Although Anne Bellas and children never returned to South Africa again, John Bellas traveled back again in early 1912. He only stayed a few months, returning for the final time to County Durham in December 1912.
John Bellas seems to have been a man who didn’t mind adventure and many years spent going back and forth across the ocean between countries. He was the first in the family to set foot in South Africa but certainly not the last. His daughter, Elizabeth Bellas, would have a son, my father, who would eventually immigrate from County Durham to South Africa and raise John Bellas’ great grandchildren there.
City Directories and Voter Registration indexes can supplement our research and help track individuals over time and place. They are both often overlooked as a source of genealogical information.
To illustrate the use of City Directories and Voter Registration records let’s use the McNelly family of San Francisco, California. At first glance, the information I already have on George L. McNelly and his family leads me to make the following broad conclusion: they moved to San Francisco sometime between 1900 and 1908 (they appear in Chicago, Illinois on the 1900 census and a death record for one of their children, Russell Thomas McNelly, states that he died in San Francisco, California in 1908 at the age of 3). They are enumerated on the 1910, 1930 and 1940 U.S. Federal Census living in San Francisco, California. This is a very brief summary of 40 plus years of their life and lacks any depth.
Considering that I have not been able to locate the family on the 1920 census I have a gap in time that I have not accounted for with any records. City Directories and Voter Registrations can be used to fill in that gap and begin to give a more rounded picture of the family. By gathering the information they provide and creating a spreadsheet patterns emerge that may otherwise have been missed.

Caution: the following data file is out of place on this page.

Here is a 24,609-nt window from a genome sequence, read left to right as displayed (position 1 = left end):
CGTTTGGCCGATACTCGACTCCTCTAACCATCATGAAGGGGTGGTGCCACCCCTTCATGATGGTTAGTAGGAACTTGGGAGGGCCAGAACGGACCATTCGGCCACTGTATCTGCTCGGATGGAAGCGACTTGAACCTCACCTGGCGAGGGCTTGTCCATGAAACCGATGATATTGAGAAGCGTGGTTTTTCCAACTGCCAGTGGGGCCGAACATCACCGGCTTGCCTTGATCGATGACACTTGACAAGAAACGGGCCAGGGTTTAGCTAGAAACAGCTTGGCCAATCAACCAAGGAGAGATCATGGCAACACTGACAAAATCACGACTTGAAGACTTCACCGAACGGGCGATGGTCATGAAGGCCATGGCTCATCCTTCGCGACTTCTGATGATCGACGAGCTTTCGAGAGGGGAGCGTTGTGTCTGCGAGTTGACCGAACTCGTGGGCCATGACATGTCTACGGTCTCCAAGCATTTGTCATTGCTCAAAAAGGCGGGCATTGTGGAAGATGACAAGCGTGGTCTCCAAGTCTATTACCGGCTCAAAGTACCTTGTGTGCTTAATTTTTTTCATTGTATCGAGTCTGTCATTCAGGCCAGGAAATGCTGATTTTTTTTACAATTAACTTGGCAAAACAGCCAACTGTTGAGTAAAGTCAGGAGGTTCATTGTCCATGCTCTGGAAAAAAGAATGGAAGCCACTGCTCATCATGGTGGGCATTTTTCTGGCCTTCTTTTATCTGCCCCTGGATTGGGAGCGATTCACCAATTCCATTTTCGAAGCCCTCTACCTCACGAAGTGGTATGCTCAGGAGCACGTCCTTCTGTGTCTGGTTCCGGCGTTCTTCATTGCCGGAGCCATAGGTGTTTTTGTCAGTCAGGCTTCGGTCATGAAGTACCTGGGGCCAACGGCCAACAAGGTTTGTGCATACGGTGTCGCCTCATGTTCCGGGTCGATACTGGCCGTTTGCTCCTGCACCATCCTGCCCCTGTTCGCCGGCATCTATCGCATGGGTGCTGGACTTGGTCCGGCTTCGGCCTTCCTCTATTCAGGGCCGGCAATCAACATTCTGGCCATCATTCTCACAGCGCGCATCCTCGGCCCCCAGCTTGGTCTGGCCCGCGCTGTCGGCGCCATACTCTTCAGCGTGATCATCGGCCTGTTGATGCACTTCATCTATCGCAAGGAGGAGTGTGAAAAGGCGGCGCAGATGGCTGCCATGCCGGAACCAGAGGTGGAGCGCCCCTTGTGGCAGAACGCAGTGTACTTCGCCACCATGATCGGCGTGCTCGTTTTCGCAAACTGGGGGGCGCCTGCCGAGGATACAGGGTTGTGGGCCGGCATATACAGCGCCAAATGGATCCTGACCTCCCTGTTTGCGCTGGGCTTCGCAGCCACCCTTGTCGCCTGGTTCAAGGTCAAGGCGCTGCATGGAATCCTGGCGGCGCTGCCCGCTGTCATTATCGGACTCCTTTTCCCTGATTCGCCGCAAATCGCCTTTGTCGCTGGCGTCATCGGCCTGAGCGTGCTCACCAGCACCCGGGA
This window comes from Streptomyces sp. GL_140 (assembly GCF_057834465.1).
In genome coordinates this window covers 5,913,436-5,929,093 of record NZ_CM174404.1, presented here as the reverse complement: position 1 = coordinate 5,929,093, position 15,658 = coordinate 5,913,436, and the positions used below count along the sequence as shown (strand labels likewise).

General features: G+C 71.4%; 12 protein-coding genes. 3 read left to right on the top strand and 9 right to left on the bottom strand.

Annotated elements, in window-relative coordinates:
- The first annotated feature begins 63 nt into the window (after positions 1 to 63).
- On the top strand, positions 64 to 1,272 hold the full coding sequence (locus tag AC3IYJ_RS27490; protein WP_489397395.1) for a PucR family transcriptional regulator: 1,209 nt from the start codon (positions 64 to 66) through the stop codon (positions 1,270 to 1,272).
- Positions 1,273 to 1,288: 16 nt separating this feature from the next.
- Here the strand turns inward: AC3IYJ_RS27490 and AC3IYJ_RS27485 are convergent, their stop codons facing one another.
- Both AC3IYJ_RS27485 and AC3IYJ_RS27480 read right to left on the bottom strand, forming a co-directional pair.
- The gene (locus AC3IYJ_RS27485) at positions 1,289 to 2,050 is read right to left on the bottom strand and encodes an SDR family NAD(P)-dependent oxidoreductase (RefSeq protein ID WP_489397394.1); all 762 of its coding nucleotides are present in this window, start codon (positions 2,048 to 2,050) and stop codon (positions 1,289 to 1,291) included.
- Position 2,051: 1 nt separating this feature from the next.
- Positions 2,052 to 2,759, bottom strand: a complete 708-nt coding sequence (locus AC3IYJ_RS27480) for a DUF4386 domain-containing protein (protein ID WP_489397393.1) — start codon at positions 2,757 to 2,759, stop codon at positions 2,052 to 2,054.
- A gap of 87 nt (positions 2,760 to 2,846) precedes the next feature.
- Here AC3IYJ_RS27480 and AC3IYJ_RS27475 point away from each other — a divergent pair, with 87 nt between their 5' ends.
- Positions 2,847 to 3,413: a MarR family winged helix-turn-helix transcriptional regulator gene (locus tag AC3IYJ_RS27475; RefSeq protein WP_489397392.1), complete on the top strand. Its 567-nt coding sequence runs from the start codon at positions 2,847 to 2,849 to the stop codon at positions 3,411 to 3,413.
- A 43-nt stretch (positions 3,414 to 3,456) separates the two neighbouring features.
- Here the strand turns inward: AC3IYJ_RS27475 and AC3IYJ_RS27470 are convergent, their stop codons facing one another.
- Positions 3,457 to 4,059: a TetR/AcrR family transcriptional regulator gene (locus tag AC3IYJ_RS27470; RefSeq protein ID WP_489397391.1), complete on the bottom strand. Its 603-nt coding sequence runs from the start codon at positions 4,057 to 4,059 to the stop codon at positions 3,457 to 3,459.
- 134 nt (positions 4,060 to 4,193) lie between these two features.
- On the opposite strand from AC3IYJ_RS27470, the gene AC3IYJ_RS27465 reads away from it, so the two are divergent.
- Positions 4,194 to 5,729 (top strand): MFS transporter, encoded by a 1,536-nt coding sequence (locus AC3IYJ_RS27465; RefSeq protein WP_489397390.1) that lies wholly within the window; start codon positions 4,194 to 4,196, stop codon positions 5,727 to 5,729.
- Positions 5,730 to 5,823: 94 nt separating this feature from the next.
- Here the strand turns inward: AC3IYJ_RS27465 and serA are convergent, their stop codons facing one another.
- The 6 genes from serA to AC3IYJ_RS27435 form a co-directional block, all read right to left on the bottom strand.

City Directories help to narrow the year the McNelly family relocated to San Francisco, CA.
Very briefly, George L. McNelly was born about 1844 in Rochester, New York. In 1883 he married Dora Lantry in Wilton, Iowa. By 1900 the family had moved to Chicago, Illinois with their 4 children. A fifth child was born there in 1905:
George McNelly Jr (born 1883, Iowa)
Winifred Margaret McNelly (born 1885, Iowa)
William Henry McNelly (born 1887, Iowa)
Genevieve Delphina McNelly (born 1893, Iowa)
Russell Thomas McNelly (born 1905, Illinois)
George L. McNelly is first located in the 1907 San Francisco City Directory which gives us a clue as to when they may have moved from Chicago, Illinois.
The family does not appear in any directory in the San Francisco area prior to 1907. After the 1906 San Francisco earthquake and fire two City Directories were published: one that listed only those businesses forced to relocate after the earthquake and fire, the other contained a very short post-earthquake and fire directory. The McNelly family does not appear in those two 1906 directories.
City Directories give us an overview of the occupation of the McNelly men over the years, showing us how a son and grandson followed in George L. McNelly’s footsteps.